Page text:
UK Company Pushes Back Boundaries With Wedding Dresses In Wheelchairs

A small bridal boutique based in Portishead, England has inadvertently made waves around the world with their eye-catching window display. Nicknamed ‘Prunella’ the display involves a mannequin in a wedding dress placed in a wheelchair, and the idea has now gone viral.

The brainchild of co-owner Laura Allen, the window display at The White Collection caught the eye of local artist Beth Wilson – who herself is in a wheelchair – resulting in her taking to Twitter to voice her approval.

In the Tweet, she wrote, “it shouldn’t be exciting but it’s the first time I’ve ever seen disability portrayed in a shop window.”

Since then, the mannequin – complete with Louboutin shoes and a flowery neckline on the dress – has gained praise from other wheelchair users around the globe. Not only has it led to a significant debate online but it has resulted in a slew of visitors to the small store, to take photos of the display.

Among these visitors has also been a number of individuals in wheelchairs covering all ages with a cry for shops to become more inclusive with their semi formal shop displays around the world. Co-owner Sarah Parker notes in NRP that ‘Prunella’ has, “created this absolute frenzy and this outpouring of messages on this debate that more shops should follow suit … ..This shouldn’t be an unusual thing to see in a shop window.” The mere fact that it has had such an impact is astounding in this day and age.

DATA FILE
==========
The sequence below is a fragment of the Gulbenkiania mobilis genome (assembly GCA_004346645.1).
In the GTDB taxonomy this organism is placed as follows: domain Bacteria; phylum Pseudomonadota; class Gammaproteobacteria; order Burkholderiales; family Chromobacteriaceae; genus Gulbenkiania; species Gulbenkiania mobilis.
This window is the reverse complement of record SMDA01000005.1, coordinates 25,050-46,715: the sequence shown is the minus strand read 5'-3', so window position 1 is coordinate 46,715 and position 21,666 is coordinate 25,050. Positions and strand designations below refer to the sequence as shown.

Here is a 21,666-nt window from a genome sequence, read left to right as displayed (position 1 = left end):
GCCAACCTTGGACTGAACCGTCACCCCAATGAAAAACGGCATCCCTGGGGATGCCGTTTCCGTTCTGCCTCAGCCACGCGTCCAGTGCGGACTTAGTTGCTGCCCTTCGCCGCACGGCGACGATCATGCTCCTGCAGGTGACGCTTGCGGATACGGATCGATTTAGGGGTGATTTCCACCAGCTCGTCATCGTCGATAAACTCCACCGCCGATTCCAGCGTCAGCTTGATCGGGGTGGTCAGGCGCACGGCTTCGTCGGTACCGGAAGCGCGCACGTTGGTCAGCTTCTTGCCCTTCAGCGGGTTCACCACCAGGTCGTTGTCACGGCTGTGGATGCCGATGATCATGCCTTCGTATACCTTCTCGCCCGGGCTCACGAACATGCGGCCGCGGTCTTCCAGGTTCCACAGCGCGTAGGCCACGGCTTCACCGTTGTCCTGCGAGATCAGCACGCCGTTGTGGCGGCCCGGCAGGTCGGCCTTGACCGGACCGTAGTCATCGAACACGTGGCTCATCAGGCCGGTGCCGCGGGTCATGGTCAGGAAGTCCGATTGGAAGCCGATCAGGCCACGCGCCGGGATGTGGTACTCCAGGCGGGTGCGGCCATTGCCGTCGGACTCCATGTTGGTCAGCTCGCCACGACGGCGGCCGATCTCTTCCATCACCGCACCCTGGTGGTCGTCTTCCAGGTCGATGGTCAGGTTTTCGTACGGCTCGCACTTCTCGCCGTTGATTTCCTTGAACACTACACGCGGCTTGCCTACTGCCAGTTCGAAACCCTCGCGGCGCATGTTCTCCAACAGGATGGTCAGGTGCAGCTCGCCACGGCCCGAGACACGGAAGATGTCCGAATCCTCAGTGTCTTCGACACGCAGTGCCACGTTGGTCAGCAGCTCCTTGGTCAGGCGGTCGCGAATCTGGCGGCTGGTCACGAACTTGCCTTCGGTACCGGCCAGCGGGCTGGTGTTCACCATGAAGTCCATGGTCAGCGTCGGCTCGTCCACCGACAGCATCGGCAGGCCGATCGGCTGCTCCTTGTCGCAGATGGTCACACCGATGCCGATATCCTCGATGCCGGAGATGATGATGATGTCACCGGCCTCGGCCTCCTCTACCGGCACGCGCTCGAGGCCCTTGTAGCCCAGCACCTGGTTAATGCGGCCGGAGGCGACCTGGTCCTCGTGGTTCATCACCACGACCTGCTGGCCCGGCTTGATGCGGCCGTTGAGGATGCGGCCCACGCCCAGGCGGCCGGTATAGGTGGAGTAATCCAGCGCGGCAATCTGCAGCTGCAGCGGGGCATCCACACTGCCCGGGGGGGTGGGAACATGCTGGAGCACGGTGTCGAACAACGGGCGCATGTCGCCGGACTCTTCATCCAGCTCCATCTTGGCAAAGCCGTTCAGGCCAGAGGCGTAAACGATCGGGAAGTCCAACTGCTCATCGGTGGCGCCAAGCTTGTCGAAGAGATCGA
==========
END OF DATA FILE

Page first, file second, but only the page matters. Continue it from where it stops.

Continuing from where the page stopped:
Talking to one mother whose daughter has been a wheelchair user since the age of 17, Maria Coehlo claims that they are tired of coming up against barriers due to their situation. She states how the way in which people perceive her daughter, “is changed because the mobility ad is what they perceive…They don’t see the vibrant, beautiful, intelligent, incredible human being that uses the tool as a way of getting around.”

Indeed, such is the sheer joy felt by Coehlo that she immediately took to calling the store to thank them. “I just thought how incredible, how amazing at last…Someone has normalized that wheelchair and that normalizes my daughter.”

It is hoped that this small bridal store in a corner of England may then act as an impetus and push other shops into following suit. The only other question for the owners is what they will do in February for their window display, but now they know that the world is watching with some interest.